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Symbolism in The Dolls House Katherine Mansfields The Dolls House, clearly illustrates the symbolic journey of Kezia

as she wanders in her childhood purity. The symbolic relationship that Kezia develops with the lamp in The Dolls House, is critical to the development of the plot. In addition, the depiction of Kezia, provides a contrasting outlook on English hierarchy. To begin, the Burnell Children receive a dolls house from Mrs. Hay. As the two eldest Burnell children take admiration to the red plush chairs and carpet, perfected windows, and golden pieces of the house, Kezia, the youngest, is mesmerized by the simplicity of the lamp. This is exemplified when Kezia thinks to herself, But the lamp was perfect. It seemed to smile at Kezia, to say, I live here. The lamp was real (Mansfield 119). Kezias enchantment of the lamp symbolizes her absence of adornment for materialistic items, opposed to her sisters. As the story progresses, Kezia continues to disapprove of the superficial parts of the dolls house and cannot see why the others do not see the beauty of the lamp. This is clearly illustrated when Kezia cries out, The lamps best of all. She thought Isabel wasnt making half enough of the little lamp. But nobody would pay attention (Mansfield 121). Issues continue to occur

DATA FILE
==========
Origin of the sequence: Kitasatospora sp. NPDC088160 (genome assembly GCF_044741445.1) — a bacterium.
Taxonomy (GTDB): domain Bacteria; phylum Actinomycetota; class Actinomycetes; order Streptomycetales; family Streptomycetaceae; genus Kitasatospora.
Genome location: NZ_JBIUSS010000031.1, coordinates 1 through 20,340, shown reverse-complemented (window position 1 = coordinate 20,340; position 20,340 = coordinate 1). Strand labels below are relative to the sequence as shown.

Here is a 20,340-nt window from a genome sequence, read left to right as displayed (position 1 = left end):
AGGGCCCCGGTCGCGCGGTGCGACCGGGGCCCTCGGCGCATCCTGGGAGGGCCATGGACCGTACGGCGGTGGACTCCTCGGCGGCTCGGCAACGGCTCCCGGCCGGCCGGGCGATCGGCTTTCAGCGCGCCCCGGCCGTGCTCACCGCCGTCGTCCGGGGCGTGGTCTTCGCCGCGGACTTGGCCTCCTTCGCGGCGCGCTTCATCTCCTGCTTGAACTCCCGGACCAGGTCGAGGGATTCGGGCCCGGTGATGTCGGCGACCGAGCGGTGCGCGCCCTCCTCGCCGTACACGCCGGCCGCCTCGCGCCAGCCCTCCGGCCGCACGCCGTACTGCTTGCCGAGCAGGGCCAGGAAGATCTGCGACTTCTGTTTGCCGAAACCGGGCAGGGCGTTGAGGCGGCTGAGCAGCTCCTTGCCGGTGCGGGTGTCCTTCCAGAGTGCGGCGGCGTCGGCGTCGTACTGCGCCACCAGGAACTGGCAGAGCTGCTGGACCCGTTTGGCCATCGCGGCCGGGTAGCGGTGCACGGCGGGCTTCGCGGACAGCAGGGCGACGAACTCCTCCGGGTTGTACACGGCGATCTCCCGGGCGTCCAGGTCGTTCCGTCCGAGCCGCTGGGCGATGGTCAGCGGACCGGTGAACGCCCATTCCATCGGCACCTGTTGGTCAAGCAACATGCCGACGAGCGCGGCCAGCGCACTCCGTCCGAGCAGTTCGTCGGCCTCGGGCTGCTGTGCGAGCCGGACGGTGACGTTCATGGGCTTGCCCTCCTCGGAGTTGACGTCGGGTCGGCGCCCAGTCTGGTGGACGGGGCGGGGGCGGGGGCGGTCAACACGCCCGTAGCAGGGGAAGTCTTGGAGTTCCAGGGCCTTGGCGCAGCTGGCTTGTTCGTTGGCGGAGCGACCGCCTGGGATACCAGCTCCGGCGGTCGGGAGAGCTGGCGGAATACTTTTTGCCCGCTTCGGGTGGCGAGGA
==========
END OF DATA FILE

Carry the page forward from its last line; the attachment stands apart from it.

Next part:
with the others, due to Kezias indifferent ways. Once Kezia falls in love with the lamp, however, it is foreshadowing the events to come. Next, Kezias innocence leads her to make friends with the Kelveys, in whom from an economic standpoint, are ignored. Like the lamp, Kezia does not follow the normality of things around her in her English society. For instance, everywhere in town, They walked past the Kelveys with their heads in the air, and as they set the fashion in all matters of behaviour, the Kelveys were shunned by everybody (Mansfield 120).